India was Samsung’s campaign to promote the Samsung X series of Notebook PCs. The campaign sought to increase brand awareness among target consumers (Internet users in the 24-45 age group) through an online contest that users were encouraged to participate in and refer to their friends. The prize of the contest was the product itself: the ‘X’ series Notebook PC. This campaign managed to pull 50,000 participants to the site and delivered very good results:

Number of visitors to the demo: 1.42 lakh
Number of friends referred: 76 per cent
Visitors referred who came back to play: 42 per cent
Total interactivity: 1.25 million
Total OTS: 7.1 million
Total unique reach: 5 million
Media reach: 185 per cent

(Source: Volume No. 11, Internet and Mobile Association of
India Newsletter)

 Marketers abroad have already experimented with viral marketing with great success. In
France, Adidas is generating buzz (via JDN) around its brand by targeting soccer fans with an integrated campaign. A website with some funny content featuring popular comedians Omar & Fred is at the centre of the stage, but the campaign idea is to drive 15-24 year-old guys to the Adidas stores around the country. The concept particularly targets the fans of Olympique Marseille (sponsored by Adidas). An email marketing campaign (currently with an amazing 96 per cent opening rate) invites young people to visit the Tyaimesoubien.com website, download a postcard, answer the questions it presents, and deliver it to the local Adidas store for the chance of winning tickets for Olympique Marseille’s matches.

The entertainment industry too is testing the idea flu. For its debut in
France, Desperate Housewives has come up with a site www.husbandsforsale.com that opens a Brave New World for women. The site gives you the opportunity to buy and sell your husband online. You can select him by region, age (over 86-year-olds are also available) and by ‘perfection level’. The site offers great deals and most of all, the delivery is free!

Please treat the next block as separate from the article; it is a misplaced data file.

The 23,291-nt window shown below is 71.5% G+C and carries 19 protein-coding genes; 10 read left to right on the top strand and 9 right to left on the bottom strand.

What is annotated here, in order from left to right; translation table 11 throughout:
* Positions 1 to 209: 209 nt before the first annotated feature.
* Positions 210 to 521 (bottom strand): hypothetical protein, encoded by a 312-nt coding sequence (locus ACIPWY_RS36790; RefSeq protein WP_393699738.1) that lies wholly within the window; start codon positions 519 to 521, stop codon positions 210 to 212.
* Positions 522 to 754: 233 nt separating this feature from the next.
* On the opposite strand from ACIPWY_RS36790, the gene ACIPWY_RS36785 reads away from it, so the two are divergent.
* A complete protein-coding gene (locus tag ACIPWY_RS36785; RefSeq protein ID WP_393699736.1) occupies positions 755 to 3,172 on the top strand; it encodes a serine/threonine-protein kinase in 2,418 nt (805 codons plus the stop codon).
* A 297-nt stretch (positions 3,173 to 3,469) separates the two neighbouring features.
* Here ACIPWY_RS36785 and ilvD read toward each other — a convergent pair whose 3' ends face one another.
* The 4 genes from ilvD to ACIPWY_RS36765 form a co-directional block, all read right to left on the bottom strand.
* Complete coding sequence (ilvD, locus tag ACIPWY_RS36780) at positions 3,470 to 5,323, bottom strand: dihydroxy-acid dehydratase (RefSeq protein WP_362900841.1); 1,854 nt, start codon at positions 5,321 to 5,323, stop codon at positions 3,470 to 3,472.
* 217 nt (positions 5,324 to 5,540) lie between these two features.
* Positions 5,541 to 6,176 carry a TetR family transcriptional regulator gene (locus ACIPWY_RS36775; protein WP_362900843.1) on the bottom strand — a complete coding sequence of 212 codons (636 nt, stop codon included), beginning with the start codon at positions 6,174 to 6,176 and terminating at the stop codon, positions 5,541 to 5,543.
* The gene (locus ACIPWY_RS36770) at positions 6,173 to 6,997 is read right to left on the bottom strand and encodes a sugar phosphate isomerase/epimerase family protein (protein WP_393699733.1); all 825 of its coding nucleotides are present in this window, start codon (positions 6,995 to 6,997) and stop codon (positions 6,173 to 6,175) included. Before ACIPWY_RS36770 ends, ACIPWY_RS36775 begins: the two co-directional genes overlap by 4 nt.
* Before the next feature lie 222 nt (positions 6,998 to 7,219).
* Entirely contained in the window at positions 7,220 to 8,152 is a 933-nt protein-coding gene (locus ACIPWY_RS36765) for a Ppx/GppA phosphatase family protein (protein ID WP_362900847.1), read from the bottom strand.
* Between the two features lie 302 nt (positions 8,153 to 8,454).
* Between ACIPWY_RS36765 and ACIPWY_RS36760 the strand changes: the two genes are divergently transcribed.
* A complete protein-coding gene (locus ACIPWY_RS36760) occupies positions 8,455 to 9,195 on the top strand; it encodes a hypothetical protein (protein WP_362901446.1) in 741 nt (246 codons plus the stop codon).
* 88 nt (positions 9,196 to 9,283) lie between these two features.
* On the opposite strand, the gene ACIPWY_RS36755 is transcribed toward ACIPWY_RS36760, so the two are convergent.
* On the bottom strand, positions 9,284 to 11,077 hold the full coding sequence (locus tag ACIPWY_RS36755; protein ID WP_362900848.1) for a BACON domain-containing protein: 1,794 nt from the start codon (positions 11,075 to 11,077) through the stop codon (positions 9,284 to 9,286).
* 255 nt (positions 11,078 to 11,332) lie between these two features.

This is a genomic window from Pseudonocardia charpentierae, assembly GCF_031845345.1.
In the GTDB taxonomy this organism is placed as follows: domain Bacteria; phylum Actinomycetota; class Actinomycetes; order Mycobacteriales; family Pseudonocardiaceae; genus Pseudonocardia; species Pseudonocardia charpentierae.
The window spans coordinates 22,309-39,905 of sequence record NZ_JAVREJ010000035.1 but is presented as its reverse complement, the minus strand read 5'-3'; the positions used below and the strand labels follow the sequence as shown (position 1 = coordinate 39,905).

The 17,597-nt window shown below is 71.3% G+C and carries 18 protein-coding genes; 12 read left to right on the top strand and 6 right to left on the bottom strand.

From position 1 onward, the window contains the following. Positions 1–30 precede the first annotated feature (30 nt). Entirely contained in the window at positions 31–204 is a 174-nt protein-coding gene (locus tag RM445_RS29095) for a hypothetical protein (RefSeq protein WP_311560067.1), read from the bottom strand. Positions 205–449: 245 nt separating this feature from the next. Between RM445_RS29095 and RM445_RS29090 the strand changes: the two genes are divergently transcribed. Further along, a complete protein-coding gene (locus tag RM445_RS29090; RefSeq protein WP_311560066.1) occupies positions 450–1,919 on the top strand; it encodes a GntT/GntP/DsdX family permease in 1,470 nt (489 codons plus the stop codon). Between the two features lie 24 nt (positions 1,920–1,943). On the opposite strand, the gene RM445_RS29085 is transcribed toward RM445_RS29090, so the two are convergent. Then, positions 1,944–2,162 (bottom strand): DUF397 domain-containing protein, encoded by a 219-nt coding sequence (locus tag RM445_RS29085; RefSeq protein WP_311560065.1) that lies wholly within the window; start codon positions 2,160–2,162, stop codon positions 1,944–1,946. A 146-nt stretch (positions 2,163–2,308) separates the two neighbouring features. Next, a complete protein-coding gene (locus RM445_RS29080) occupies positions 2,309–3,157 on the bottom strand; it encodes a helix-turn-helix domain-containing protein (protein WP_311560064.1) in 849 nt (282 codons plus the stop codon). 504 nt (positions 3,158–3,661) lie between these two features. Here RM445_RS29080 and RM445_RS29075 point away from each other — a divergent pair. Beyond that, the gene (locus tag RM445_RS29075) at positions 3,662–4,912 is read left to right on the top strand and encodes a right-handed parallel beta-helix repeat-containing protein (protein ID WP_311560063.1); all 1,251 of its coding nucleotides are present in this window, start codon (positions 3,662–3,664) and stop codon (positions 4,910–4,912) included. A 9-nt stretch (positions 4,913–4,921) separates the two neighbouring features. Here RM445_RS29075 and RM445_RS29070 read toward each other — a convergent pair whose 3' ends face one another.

In Asia, viral marketing has started picking up in emerging economies such as
India, which has a growing Internet user base and technology penetration. Realizing the potential, companies like Coca-Cola have promoted quite a few interactive features. The company’s website, www.myenjoyzone.com , won the Gold Trophy at ‘The Promotion Marketing Awards of
Asia’.
This award along with other brand initiatives, like Internet marketing, SMS viral campaign for Vanilla Coke and on-ground consumer activation across the country, have helped Coca-Cola India emerge the ‘Marketing Company of the Year’. The beverage giant also came up with another feather in its cap: CokeMusic.com. With its focus on being a hub for teenage music lovers, it has managed to get over a million page views a day, an average growth of over 200,000 unique visitors per month, and average visits lasting longer than 25 minutes.
In an age where optimum utilization of resources is the only way to survive in an otherwise crazy market, viral marketing is a charming and cost-effective alternative form of promotion. The Indian market, given the state of brand clutter, online explosion and media boom, is ready for a virus attack. For marketers, the option really is to innovate, communicate or to stagnate!